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 Post subject: From "Casse Noisette" to "Nutcracker"
PostPosted: Sat Dec 01, 2001 8:15 pm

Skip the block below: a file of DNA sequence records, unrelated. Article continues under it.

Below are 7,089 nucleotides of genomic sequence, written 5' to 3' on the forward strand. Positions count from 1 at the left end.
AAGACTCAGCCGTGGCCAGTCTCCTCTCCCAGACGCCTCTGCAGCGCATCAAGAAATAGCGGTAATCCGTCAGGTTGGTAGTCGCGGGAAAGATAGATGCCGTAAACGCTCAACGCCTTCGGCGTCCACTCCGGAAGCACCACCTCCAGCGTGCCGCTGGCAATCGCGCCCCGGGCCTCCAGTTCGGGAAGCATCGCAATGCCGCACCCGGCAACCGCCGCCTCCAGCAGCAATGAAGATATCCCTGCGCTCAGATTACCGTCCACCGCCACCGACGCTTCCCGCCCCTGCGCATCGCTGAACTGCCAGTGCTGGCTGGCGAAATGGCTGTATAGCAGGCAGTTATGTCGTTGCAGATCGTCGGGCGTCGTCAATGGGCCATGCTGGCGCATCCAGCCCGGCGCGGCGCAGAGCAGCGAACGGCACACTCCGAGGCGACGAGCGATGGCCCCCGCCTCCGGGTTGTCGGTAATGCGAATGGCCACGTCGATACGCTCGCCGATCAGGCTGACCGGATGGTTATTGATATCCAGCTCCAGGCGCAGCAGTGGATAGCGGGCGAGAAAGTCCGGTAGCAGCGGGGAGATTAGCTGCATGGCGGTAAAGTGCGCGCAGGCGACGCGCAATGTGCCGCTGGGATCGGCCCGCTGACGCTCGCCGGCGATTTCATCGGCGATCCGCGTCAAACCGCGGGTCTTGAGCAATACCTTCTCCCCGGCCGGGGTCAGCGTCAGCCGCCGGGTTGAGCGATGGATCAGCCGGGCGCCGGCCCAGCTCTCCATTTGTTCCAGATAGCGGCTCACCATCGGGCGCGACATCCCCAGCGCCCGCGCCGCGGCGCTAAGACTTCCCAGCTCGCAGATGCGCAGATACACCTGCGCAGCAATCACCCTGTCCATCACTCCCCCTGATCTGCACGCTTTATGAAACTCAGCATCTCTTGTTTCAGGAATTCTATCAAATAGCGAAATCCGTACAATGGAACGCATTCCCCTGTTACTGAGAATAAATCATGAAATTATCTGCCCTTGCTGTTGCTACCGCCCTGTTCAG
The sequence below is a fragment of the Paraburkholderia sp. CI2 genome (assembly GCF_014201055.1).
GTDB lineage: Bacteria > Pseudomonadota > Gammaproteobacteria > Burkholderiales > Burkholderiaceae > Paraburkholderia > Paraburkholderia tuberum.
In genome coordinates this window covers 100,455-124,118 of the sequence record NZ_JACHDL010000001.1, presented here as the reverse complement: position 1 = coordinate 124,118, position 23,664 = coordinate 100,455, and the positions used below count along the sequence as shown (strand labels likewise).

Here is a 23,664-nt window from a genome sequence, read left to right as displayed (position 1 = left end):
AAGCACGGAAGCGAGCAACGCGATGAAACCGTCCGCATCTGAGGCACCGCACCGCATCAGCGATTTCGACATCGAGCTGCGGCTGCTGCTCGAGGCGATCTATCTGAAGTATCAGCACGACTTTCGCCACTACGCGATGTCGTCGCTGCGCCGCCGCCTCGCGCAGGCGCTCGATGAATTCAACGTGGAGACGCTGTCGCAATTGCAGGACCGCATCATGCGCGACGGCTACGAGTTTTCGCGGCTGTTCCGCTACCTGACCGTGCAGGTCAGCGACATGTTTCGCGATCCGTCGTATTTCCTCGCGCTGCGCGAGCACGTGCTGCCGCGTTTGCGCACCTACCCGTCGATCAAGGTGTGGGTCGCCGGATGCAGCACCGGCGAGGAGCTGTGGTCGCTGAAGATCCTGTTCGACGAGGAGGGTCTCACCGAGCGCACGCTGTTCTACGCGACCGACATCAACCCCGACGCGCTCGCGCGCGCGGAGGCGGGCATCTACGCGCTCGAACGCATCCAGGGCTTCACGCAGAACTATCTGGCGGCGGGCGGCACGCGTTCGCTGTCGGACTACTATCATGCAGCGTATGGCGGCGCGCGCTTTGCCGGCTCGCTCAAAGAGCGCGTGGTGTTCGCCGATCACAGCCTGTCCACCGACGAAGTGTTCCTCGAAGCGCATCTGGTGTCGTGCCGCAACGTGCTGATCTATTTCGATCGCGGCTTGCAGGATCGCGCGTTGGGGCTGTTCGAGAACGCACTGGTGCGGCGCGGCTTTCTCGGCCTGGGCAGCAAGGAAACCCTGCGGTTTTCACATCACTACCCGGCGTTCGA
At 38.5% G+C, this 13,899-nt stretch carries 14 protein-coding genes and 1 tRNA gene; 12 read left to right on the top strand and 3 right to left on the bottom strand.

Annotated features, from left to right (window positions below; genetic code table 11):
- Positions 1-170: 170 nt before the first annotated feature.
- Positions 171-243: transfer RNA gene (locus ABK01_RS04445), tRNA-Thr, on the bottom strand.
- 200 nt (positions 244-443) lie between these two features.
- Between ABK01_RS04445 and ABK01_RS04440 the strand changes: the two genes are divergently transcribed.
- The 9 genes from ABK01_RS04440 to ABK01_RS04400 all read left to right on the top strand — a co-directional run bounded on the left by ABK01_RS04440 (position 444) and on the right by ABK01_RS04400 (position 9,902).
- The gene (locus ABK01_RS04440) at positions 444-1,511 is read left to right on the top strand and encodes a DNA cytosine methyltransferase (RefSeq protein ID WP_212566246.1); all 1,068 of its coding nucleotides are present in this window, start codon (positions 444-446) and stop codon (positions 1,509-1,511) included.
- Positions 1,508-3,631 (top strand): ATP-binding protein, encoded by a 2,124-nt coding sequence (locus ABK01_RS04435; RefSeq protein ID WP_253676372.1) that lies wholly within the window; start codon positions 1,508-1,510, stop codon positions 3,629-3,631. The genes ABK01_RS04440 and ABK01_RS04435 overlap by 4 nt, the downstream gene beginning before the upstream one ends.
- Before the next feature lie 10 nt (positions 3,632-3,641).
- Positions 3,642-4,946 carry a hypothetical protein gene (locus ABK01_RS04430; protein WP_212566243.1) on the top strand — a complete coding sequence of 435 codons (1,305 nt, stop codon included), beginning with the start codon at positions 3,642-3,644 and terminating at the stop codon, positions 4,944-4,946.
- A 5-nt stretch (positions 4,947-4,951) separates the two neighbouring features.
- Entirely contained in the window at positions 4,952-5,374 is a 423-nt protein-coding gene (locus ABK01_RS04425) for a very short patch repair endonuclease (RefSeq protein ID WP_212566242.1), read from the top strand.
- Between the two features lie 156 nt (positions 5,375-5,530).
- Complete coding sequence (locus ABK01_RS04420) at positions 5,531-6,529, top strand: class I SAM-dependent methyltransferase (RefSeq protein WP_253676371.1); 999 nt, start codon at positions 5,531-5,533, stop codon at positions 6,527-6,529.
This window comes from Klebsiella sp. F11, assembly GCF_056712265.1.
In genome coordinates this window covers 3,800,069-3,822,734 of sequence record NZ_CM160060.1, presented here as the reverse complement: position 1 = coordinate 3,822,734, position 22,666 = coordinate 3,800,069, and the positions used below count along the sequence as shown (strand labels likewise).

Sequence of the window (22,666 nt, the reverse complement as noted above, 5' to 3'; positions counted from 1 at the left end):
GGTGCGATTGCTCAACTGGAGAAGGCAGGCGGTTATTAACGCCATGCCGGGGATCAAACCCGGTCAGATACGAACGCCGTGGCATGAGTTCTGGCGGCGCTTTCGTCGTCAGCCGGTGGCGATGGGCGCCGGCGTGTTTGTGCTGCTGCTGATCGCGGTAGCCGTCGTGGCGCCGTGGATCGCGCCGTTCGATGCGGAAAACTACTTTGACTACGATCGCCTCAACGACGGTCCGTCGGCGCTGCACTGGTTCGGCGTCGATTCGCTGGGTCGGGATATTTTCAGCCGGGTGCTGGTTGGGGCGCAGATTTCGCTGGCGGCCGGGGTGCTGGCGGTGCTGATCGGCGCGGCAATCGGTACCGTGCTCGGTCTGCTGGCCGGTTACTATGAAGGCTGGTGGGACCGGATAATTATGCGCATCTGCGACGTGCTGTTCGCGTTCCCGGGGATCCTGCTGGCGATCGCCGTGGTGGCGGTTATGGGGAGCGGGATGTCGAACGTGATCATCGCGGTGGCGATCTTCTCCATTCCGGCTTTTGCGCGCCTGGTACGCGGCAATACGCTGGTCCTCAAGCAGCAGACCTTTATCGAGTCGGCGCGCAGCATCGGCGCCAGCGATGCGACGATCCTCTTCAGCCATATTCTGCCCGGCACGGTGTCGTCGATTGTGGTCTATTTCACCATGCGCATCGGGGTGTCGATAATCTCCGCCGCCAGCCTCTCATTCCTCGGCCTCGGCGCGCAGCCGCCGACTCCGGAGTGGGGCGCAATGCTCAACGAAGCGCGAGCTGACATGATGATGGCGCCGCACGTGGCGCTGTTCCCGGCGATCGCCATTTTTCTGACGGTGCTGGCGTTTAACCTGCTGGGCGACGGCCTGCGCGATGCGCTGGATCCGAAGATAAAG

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I thought it might be interesting to look up a little of the history of the “Nutcracker”……what do you think? Here goes....from G.B.L. Wilson’s “Dictionary of Ballet.” Here are the main points of a rather long entry:<P>It was called “Casse Noisette” and based on a tale by Hoffman. Petipa was prevented by illness from choreographing this ballet and so it fell to his assistant Ivanov. It was first performed at the Maryinsky Theatre, in St. Petersburg on December 6, 1892. The first Sugar Plum Fairy was danced by Antonietta Dell’Era, who came from Milan as part of the Italian contingent of ballerinas who so greatly improved the technique of the Russians. Pavel Gerdt was the first Prince. Others in the performance were Legat, Preobrajenska, and Kyasht. <P>The ballet was revived in its entirety by Sergueeff for the Sadlers Wells Ballet at the Sadlers Wells Theatre on January 20, l934 with Markova and Judson and by the Festival Ballet in London, Oct. 24th, 1950 with Markova and Dolin.<P>In Russia a new version in three acts was given at the Kirov Theater, Leningrad on 18th of April, 1934 with Ulanova and Sergeyev. In the Russian versions Clara is called Masha and she dances the grand adagio and the Sugar Plum Variation. This version was also presented by the Bolshoi on 12th of March, 1966.<P>Another notable version was by Balanchine with Maria Tallchief and Magallanes on February 2nd, 1954. The Royal Ballet presented a version on February 29th, l968 with Meryl Park and Rudolph Nureyev.. In Balanchine’s “101 Stories of the Great Ballets,” he mentions how much he likes this ballet and that he danced in it when he was 15 yrs. old. <P>I think one thing of interest here is that most of these dates noted above do not coincide with Christmas And yet, when one thinks about that it is seems only natural that we now see this ballet presented during the Christmas season, since it is a story about Christmas celebration – and dreams. <BR>